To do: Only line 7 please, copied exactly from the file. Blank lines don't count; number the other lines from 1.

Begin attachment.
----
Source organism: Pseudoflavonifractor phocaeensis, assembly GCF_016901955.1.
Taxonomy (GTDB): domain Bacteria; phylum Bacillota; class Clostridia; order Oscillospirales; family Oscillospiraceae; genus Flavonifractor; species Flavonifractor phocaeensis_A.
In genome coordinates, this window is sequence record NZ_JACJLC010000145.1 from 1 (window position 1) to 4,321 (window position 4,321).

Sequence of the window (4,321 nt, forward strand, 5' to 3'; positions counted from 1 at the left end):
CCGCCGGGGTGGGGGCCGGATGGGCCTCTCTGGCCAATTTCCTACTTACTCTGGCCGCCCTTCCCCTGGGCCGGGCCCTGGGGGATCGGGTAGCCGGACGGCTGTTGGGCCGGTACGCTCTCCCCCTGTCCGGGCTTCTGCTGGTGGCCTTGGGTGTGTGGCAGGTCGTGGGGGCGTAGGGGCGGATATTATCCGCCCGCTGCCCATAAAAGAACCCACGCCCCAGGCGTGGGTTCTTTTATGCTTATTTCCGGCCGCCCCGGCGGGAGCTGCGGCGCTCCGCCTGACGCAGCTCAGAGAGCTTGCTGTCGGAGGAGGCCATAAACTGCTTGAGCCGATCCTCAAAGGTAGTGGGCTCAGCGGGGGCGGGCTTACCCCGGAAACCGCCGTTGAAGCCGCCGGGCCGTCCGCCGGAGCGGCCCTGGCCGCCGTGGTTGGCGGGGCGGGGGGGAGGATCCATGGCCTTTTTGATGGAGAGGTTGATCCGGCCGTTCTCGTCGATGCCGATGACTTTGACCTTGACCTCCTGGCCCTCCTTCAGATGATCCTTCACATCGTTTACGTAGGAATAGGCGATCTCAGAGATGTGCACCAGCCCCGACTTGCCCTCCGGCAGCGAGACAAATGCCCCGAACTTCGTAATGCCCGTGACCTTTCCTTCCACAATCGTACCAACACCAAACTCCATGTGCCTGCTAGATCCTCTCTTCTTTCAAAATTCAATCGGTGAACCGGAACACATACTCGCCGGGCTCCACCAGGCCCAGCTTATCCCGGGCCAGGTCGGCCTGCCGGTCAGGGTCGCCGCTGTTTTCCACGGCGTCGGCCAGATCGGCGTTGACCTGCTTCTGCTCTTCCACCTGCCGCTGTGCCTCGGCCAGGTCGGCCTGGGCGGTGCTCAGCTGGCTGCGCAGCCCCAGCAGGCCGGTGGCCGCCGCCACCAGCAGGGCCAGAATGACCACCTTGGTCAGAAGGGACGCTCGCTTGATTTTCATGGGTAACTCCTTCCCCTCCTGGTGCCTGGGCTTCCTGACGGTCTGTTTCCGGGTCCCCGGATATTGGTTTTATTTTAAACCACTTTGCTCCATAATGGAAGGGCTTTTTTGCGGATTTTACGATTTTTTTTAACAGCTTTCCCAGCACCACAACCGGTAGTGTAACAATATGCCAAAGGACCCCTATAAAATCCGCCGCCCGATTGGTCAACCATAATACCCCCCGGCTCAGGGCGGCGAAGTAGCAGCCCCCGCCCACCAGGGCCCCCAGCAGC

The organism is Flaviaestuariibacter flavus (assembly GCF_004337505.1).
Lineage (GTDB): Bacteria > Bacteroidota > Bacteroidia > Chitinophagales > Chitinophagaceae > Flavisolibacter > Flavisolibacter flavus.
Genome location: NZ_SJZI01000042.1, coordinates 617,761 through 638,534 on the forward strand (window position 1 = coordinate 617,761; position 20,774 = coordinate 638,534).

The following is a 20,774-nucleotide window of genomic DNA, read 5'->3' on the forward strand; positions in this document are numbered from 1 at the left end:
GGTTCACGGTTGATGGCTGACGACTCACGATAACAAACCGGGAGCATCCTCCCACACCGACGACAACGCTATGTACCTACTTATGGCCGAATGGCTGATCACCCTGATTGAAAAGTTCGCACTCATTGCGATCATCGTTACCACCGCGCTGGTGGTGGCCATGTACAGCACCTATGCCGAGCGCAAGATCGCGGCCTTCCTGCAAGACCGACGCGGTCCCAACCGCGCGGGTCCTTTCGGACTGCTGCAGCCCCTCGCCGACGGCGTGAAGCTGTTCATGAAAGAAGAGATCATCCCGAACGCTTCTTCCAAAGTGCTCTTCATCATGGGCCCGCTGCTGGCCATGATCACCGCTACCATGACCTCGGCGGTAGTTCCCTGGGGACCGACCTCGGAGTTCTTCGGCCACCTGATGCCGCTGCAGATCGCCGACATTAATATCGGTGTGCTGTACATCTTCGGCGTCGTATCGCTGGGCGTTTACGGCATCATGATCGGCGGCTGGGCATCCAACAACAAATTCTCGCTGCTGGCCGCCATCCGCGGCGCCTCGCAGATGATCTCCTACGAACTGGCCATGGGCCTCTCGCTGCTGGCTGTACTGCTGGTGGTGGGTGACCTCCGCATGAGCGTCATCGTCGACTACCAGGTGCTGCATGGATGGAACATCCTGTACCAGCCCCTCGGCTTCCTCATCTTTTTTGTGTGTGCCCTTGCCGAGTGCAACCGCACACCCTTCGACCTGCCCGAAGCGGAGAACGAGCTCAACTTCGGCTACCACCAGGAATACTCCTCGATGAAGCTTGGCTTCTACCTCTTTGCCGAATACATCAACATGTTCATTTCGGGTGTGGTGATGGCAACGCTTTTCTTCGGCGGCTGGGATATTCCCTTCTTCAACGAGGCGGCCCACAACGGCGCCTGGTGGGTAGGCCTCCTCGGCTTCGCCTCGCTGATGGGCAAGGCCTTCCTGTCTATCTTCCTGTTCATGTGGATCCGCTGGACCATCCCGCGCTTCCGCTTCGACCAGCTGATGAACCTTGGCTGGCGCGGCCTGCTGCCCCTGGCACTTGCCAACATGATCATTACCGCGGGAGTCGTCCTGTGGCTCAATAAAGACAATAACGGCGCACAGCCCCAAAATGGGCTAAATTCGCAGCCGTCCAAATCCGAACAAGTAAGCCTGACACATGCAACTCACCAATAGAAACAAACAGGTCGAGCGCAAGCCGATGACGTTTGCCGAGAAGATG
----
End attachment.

Lineage (GTDB): Bacteria > Bacteroidota > Bacteroidia > Chitinophagales > Chitinophagaceae > Flavisolibacter > Flavisolibacter flavus.